It appears that “revenge travel” has run its course, as just 11 percent of Americans at the end of 2023 said they were still making up for missed trips. That said, growing is Americans’ priority on travel. According to Deloitte’s “2024 Travel Outlook,” consumers are exhibiting a sustained interest in travel, with that interest shifting from a reactionary impulse to a redefined priority.
To that point, as Americans have increasingly put revenge travel behind them, overall travel intent has not shown a corresponding decline. Several signals, Deloitte says, support the likelihood of a sustained boost to travel demand. For one, Americans’ travel spending intentions have shown more resilience than other spend categories, such as retail or automotive. And, over both summer 2023 and the recent holiday season, budgets and intent to stay in hotels climbed when compared to 2022. Among those increasing their budgets, one in five say spending on travel has become more important to them since the pandemic. Even among Americans who stayed home or trimmed their budgets, many said they had bigger plans in 2024. Three in 10 Baby Boomers who cut their 2023 holiday travel budgets say they are saving up for future trips.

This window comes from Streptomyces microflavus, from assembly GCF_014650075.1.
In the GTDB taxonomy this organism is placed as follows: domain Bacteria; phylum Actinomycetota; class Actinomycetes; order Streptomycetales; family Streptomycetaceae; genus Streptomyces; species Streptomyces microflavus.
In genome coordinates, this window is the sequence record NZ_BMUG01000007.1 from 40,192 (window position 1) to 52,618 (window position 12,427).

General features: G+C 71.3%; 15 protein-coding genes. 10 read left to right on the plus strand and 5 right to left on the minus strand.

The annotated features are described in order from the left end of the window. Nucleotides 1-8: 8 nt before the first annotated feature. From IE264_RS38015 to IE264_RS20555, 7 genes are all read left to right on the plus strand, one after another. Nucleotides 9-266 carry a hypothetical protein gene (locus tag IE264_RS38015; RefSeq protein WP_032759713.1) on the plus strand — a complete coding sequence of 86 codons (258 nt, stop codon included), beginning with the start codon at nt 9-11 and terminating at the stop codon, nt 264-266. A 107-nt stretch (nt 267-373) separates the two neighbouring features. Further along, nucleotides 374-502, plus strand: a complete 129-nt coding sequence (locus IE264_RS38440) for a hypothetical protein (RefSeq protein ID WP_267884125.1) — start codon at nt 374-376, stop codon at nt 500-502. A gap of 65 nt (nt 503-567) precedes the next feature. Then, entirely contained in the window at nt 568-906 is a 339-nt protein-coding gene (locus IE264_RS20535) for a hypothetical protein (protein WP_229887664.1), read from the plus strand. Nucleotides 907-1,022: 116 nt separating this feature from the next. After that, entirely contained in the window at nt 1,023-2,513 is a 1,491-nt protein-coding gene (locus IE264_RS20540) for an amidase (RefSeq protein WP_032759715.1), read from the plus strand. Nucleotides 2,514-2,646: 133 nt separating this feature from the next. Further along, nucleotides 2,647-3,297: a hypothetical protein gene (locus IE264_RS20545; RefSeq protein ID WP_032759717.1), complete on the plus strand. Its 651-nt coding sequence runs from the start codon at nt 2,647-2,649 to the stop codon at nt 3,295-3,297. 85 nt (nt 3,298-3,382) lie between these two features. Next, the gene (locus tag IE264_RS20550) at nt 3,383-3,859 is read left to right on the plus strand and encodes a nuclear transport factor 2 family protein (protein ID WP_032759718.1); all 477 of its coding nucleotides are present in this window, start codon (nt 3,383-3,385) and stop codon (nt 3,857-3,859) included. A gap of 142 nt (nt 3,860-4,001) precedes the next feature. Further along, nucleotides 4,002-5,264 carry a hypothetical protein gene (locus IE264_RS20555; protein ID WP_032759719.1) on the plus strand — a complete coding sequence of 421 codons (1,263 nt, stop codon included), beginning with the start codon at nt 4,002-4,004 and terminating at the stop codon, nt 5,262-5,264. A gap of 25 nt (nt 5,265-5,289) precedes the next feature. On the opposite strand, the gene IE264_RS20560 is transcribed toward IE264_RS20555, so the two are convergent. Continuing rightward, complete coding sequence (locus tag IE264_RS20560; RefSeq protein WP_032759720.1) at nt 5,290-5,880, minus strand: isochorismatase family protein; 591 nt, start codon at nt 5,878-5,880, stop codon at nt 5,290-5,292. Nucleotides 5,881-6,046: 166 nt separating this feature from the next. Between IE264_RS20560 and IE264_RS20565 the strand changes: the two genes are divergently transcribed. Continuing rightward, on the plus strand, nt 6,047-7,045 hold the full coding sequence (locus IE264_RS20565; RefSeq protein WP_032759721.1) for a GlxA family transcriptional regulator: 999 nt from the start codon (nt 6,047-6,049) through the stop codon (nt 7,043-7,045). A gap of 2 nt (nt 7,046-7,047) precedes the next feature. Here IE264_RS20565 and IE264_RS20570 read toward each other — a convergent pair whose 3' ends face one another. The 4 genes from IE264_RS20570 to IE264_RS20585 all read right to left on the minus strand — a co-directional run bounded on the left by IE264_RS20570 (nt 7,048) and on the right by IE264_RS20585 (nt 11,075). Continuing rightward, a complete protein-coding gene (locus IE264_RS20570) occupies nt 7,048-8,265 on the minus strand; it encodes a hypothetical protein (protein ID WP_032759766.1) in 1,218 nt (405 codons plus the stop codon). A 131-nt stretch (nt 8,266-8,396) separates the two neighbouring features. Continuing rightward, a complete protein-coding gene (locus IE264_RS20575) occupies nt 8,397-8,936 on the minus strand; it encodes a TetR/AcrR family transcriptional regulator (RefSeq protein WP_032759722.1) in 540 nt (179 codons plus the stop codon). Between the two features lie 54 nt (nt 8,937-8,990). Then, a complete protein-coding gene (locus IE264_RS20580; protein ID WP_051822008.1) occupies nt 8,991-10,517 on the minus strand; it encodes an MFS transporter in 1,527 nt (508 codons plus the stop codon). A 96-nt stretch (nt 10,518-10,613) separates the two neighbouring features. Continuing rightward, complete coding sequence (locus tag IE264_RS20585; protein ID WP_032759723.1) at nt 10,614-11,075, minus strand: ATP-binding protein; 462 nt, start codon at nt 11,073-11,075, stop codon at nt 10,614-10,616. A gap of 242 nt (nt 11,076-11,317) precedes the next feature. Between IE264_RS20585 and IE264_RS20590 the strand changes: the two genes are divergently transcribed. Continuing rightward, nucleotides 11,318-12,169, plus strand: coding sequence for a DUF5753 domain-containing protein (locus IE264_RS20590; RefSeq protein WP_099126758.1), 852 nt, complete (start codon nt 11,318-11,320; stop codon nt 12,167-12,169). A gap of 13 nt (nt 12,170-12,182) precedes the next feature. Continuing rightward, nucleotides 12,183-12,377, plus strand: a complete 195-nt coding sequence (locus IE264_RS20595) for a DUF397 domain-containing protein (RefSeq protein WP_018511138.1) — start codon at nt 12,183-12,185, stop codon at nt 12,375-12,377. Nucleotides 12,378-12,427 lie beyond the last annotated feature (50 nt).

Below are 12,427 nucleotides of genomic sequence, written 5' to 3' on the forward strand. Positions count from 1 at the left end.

Enthusiasm for in-destination activities is growing, as well. Travelers planning to visit an attraction on their holiday trips jumped from 36 percent in 2022 to 43 percent in 2023. Americans also expanded their overseas destinations in 2023— first with very strong demand to visit Europe in the summer, followed by surges in interest in South America, Asia, and Africa. Many Americans’ trips appear oriented toward exploration and new experiences—not just relaxation and escape.
One reason why travel will likely continue to remain strong is remote work. “Laptop lugging,” allowing travelers to work on their leisure trips—or to extend them by working remotely—continues to grow in popularity. The percentage of people who said they intended to work during their longest trip of the holiday season jumped from 19 percent in 2022 to 34 percent in 2023. These “laptop luggers” additionally take more (47 percent) and longer trips (27 percent) and are more likely to look for local activities, visit attractions and take guided tours.
That all said, an economic downturn could lead to more conservative travel behaviors, particularly among lower-income groups. Should the economy hit “a significantly rougher patch,” Deloitte expects a negative impact on the number of Americans who travel, more who will decide to stay closer to home (shortening the length of stay), and younger and lower-income travelers choosing to visit friends or family instead of paid lodging.